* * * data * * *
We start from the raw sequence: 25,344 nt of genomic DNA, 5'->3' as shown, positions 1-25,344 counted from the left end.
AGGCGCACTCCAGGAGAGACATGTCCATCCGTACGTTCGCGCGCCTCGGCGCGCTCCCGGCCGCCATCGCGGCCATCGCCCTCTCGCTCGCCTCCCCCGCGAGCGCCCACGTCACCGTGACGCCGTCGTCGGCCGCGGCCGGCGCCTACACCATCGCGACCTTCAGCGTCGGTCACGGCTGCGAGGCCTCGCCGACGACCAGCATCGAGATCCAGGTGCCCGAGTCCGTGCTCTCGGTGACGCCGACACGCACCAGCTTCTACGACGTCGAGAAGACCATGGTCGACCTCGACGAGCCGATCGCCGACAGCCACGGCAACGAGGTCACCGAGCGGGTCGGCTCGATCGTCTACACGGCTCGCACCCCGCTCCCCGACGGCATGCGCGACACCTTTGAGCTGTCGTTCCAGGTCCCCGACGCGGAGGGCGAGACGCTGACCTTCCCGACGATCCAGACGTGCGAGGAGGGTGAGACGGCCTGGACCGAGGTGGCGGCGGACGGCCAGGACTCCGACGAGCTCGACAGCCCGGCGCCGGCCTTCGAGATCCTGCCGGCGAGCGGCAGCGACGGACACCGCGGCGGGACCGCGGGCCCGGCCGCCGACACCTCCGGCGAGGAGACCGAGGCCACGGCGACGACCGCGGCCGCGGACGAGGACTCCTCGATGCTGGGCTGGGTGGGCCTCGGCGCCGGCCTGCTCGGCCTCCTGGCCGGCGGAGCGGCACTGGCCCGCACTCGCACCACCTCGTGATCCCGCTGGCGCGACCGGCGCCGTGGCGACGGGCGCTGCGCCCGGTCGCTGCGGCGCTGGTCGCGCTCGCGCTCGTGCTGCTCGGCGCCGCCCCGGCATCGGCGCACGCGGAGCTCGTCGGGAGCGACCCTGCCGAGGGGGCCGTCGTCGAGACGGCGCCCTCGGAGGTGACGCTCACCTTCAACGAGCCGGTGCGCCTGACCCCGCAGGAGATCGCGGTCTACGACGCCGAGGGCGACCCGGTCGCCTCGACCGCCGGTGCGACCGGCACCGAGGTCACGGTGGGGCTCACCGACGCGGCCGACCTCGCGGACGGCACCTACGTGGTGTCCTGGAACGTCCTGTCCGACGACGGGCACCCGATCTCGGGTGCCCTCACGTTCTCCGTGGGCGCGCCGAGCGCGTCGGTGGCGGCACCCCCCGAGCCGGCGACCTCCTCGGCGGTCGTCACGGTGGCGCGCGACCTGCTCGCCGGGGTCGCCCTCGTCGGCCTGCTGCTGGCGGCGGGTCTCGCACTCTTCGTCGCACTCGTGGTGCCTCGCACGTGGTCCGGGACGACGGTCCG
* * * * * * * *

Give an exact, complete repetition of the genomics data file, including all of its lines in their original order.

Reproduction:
We start from the raw sequence: 25,344 nt of genomic DNA, 5'->3' as shown, positions 1-25,344 counted from the left end.
AGGCGCACTCCAGGAGAGACATGTCCATCCGTACGTTCGCGCGCCTCGGCGCGCTCCCGGCCGCCATCGCGGCCATCGCCCTCTCGCTCGCCTCCCCCGCGAGCGCCCACGTCACCGTGACGCCGTCGTCGGCCGCGGCCGGCGCCTACACCATCGCGACCTTCAGCGTCGGTCACGGCTGCGAGGCCTCGCCGACGACCAGCATCGAGATCCAGGTGCCCGAGTCCGTGCTCTCGGTGACGCCGACACGCACCAGCTTCTACGACGTCGAGAAGACCATGGTCGACCTCGACGAGCCGATCGCCGACAGCCACGGCAACGAGGTCACCGAGCGGGTCGGCTCGATCGTCTACACGGCTCGCACCCCGCTCCCCGACGGCATGCGCGACACCTTTGAGCTGTCGTTCCAGGTCCCCGACGCGGAGGGCGAGACGCTGACCTTCCCGACGATCCAGACGTGCGAGGAGGGTGAGACGGCCTGGACCGAGGTGGCGGCGGACGGCCAGGACTCCGACGAGCTCGACAGCCCGGCGCCGGCCTTCGAGATCCTGCCGGCGAGCGGCAGCGACGGACACCGCGGCGGGACCGCGGGCCCGGCCGCCGACACCTCCGGCGAGGAGACCGAGGCCACGGCGACGACCGCGGCCGCGGACGAGGACTCCTCGATGCTGGGCTGGGTGGGCCTCGGCGCCGGCCTGCTCGGCCTCCTGGCCGGCGGAGCGGCACTGGCCCGCACTCGCACCACCTCGTGATCCCGCTGGCGCGACCGGCGCCGTGGCGACGGGCGCTGCGCCCGGTCGCTGCGGCGCTGGTCGCGCTCGCGCTCGTGCTGCTCGGCGCCGCCCCGGCATCGGCGCACGCGGAGCTCGTCGGGAGCGACCCTGCCGAGGGGGCCGTCGTCGAGACGGCGCCCTCGGAGGTGACGCTCACCTTCAACGAGCCGGTGCGCCTGACCCCGCAGGAGATCGCGGTCTACGACGCCGAGGGCGACCCGGTCGCCTCGACCGCCGGTGCGACCGGCACCGAGGTCACGGTGGGGCTCACCGACGCGGCCGACCTCGCGGACGGCACCTACGTGGTGTCCTGGAACGTCCTGTCCGACGACGGGCACCCGATCTCGGGTGCCCTCACGTTCTCCGTGGGCGCGCCGAGCGCGTCGGTGGCGGCACCCCCCGAGCCGGCGACCTCCTCGGCGGTCGTCACGGTGGCGCGCGACCTGCTCGCCGGGGTCGCCCTCGTCGGCCTGCTGCTGGCGGCGGGTCTCGCACTCTTCGTCGCACTCGTGGTGCCTCGCACGTGGTCCGGGACGACGGTCCG